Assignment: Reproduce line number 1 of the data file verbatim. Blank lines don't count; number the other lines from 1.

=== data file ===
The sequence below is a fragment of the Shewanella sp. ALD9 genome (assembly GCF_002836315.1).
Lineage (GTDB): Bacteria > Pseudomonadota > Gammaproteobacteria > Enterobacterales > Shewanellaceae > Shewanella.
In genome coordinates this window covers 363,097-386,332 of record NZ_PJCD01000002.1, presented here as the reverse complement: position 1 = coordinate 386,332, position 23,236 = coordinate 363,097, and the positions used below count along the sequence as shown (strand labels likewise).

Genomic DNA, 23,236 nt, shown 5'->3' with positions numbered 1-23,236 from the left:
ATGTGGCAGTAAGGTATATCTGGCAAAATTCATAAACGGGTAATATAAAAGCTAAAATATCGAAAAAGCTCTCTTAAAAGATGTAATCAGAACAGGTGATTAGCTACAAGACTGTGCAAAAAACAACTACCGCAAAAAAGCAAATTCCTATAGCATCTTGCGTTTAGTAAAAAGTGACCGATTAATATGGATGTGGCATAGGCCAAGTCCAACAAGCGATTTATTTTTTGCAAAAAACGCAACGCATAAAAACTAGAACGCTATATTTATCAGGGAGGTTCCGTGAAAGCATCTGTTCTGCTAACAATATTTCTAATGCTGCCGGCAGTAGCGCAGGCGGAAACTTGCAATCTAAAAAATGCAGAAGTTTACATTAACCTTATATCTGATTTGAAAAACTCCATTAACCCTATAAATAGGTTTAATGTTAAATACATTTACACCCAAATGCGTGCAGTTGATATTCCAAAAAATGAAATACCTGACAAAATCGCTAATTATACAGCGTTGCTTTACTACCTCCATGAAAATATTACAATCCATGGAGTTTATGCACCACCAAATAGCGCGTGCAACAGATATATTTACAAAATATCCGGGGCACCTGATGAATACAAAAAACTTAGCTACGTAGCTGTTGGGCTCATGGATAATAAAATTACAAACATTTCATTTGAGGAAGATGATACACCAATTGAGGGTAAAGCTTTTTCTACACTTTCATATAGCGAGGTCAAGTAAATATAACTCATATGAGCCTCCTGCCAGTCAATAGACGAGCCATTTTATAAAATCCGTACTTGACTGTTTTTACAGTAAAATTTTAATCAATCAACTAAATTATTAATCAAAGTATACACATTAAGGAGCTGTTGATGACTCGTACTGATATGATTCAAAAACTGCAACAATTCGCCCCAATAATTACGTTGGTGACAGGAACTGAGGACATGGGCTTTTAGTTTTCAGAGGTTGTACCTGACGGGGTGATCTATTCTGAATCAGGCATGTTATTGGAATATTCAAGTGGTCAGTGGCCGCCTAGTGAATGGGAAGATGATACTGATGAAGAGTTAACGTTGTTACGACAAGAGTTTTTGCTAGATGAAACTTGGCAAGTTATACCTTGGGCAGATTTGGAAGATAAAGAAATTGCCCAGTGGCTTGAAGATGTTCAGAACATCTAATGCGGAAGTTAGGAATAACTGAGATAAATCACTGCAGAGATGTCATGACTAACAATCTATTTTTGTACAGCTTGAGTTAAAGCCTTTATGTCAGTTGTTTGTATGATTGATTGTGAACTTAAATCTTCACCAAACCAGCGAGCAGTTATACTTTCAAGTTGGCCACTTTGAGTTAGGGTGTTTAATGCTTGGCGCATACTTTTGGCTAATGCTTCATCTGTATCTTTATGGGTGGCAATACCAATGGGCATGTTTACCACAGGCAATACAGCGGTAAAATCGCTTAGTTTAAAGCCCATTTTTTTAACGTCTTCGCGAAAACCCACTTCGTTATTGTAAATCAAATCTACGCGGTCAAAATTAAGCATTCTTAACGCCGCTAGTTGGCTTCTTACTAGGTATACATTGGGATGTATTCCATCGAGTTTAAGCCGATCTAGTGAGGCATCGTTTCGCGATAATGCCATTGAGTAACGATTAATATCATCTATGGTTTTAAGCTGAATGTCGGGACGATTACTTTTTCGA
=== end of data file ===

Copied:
The sequence below is a fragment of the Shewanella sp. ALD9 genome (assembly GCF_002836315.1).